YaelBenZion_postcardWe at Word Up Community Bookshop are ecstatic to present a new exhibition by Yael Ben-Zion, a thoughtful and talented photographer from our neighborhood whose work first caught our eye with her monograph 5683 miles away, which we didn’t get our hands on till we had nearly closed down our original Word Up location. We kept that book close till we could open our bookshop once again, and throughout those long months that we worked toward reopening, Yael had been finishing up another project, on intermarried couples in our community. A year or two ago, we would never have imagined just how much significance the topic of intermarriage would carry for many members of the Word Up volunteer staff. But 2014! Whoa, what a year! It turns out that it is just the right time for us to be welcoming Yael Ben-Zion and her work into the space.

Photographs by Yael Ben-Zion
Curated by Gabriel de Guzman

Exhibition On View: March 9 – April 9, 2014 

Sunday, March 9, 3–5 PM
Opening Reception and Book Signing with the Artist

Sunday, March 30, 5:30pm 
Discussion with Yael Ben-Zion and Lise Funderburg,
author of Black, White, Other: Biracial Americans Talk About Race and Identity,
Moderated by Gabriel de Guzman

Following her award winning monograph 5683 miles away (Kehrer, 2010) in which Yael Ben-Zion considered the meaning of “normal life” in her homeland of Israel, Ben-Zion now fixes her camera on another personal, yet politically charged theme: intermarriage. Her second monograph with Kehrer, Intermarried, which publishes nationally this spring following a winter unveiling in New York, explores a complex issue with insight and sensitivity. The book includes a foreword by Amy Chua, an essay by Maurice Berger, and an afterword by Yael Ben-Zion.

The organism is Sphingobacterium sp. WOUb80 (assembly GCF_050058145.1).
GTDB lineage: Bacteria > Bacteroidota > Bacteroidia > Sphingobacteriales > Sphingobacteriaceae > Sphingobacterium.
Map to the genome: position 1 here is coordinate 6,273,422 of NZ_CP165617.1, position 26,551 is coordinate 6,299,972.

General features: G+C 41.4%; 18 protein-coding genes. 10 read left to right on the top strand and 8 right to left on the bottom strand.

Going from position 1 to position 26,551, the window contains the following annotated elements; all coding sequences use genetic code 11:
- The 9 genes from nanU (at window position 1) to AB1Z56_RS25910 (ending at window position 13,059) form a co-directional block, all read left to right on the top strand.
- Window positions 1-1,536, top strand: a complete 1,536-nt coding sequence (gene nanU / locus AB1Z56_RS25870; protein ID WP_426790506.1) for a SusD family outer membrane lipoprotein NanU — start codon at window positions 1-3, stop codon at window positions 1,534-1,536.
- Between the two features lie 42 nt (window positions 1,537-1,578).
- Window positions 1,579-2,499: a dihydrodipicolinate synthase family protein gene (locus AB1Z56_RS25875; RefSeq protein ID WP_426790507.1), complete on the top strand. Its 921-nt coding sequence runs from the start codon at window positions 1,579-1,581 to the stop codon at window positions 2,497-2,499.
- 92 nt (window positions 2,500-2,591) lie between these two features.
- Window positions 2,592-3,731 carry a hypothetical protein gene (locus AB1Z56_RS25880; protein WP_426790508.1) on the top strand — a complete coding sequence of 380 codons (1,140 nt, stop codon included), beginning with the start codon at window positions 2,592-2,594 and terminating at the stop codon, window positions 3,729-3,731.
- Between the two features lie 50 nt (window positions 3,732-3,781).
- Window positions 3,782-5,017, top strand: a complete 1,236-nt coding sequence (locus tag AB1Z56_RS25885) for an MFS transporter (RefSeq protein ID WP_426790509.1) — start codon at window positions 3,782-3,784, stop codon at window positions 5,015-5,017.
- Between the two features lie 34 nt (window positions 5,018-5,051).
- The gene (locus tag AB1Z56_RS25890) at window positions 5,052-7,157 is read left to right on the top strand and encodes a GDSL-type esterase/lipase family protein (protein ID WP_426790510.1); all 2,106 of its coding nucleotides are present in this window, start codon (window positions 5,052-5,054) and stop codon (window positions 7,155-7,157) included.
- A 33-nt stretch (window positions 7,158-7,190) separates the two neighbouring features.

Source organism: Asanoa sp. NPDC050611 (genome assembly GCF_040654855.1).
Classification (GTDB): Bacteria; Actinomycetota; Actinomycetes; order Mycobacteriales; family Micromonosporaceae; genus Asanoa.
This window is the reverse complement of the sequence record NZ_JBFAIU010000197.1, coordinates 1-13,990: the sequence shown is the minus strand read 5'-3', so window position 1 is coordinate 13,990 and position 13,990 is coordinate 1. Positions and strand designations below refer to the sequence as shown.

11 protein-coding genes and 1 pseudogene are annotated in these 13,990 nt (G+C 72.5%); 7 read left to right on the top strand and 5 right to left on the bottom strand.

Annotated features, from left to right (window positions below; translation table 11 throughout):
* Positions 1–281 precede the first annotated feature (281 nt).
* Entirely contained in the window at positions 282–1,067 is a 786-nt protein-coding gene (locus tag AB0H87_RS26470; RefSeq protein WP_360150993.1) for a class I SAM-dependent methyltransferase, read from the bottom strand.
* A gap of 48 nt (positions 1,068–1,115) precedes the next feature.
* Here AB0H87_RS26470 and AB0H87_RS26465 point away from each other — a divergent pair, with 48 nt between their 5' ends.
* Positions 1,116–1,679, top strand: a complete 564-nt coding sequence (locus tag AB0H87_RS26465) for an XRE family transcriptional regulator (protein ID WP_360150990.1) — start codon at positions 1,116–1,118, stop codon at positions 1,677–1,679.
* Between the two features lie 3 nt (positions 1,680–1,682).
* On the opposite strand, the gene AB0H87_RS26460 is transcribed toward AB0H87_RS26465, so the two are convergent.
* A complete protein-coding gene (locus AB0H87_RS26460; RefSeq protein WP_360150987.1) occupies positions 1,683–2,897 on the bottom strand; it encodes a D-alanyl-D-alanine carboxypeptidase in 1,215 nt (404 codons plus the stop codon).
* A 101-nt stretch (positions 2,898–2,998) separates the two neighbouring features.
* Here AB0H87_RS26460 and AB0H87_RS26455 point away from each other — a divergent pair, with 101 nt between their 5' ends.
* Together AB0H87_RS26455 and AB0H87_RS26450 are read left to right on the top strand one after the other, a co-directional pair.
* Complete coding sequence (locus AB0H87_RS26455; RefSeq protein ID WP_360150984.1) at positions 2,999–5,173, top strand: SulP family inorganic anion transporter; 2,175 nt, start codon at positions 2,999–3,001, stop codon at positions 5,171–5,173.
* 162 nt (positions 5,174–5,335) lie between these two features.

Ben-Zion initiated Intermarried in 2009 by contacting an online parenting group in Washington Heights, the Manhattan neighborhood where she resides with her husband and twin boys. She invited couples that define themselves as “mixed” to participate, leaving the definition of intermarriage open to the interpretation of the respondents. Her own marriage “mixed,” she was interested in the many challenges faced by couples that choose to share their lives regardless of their different origins, ethnicities, races or religions.